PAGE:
Representatives of Australia’s Catholic religious orders joined forces with people of other faiths at a parliamentary forum in Canberra on 15 October, raising grave concerns about the welfare of detainees on Nauru and Manus Island.
Sr Anne Lane PBVM, representing Catholic Religious Australia which organised the event, joined 49 other religious and faith leaders in calling for all children and their families currently being held in detention to be immediately released into the Australian community.
“Women have given birth, women have been raped and still we hold them there (Nauru) – never to be allowed to settle in Australia should they have arrived by boat,” Sr Lane said, before a group which also included cross-party MPs.
“We, the religious leaders of Australia are desperately concerned for our sisters and brothers on Nauru and Manus Island …
“There have been many reputable reports and a significant body of research that has emerged over the past decade demonstrating or confirming that immigration detention causes significant psychological harm to asylum seekers, with particular impact on children …
“We cannot allow such a cruel policy to continue.”
Sr Lane began by invoking the recent memory of Aylan Kurdi, a three-year-old boy whose lifeless body washed ashore on a Turkish beach, with resulting photographs causing worldwide sadness and alarm.
“This image was confronting and seems to have called on the best in people. There was such energy caused in our own country to challenge politicians to change their minds on accepting more refugees but, unfortunately, not those on Manus Island and Nauru.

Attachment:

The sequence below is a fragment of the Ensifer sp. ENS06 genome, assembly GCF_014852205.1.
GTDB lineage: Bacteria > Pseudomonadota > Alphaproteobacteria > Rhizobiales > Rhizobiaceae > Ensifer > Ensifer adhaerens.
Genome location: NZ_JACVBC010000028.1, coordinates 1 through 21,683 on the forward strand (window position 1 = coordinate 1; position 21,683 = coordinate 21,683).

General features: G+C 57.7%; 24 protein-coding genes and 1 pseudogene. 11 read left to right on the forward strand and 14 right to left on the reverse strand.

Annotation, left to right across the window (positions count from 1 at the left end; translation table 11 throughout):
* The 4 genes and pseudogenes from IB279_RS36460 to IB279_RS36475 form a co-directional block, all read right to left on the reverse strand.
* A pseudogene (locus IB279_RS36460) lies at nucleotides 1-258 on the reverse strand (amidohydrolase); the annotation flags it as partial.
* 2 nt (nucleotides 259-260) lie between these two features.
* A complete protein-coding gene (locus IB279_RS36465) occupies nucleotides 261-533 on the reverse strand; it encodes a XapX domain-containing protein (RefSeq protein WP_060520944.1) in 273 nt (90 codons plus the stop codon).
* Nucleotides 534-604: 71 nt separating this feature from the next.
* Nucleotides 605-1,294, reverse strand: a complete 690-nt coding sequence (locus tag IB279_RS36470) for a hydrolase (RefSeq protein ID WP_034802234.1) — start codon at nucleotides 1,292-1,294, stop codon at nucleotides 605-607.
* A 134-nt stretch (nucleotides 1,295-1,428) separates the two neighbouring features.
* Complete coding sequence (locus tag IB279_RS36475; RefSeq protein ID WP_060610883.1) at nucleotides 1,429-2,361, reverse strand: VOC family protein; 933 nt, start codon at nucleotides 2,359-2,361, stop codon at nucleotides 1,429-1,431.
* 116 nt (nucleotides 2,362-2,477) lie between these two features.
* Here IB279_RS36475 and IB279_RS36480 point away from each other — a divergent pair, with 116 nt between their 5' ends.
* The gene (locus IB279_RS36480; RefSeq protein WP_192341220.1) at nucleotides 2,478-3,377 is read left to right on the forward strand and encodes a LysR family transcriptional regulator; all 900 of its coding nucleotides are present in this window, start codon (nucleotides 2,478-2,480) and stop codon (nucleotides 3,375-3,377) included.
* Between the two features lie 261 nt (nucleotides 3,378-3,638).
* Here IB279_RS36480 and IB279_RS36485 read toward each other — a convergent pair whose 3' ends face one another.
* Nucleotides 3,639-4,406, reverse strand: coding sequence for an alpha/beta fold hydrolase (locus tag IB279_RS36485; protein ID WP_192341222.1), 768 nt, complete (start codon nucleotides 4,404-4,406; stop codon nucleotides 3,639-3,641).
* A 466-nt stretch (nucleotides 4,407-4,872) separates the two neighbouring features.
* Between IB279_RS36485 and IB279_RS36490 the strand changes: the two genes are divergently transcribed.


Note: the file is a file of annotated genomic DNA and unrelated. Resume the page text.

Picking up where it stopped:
“We, the religious leaders of Australia, are desperately concerned for our sisters and brothers on Nauru and Manus Island. We join our voices with those of thousands of other individuals and groups who are concerned about the injustices being perpetrated in our names.”
She also said the taxes of Australians are being squandered to the tune of $5 billion in maintaining the policy, saying the money would be better spent on enabling refugees and asylum seekers to “make a meaningful contribution to society”.
“We urge all political leaders to abandon offshore detention and temporary protection visas,” Sr Lane said.
“Additionally, we request that representatives of all political parties and independents work jointly to develop an alternative to offshore processing and detention, and to commit to a humane, well-funded regional solution for the settlement of refugees and asylum seekers under the auspices of the United Nations.
“We have witnessed before the good that happens when strong leadership and a non-partisan approach have been taken towards refugees by Members of Parliament.”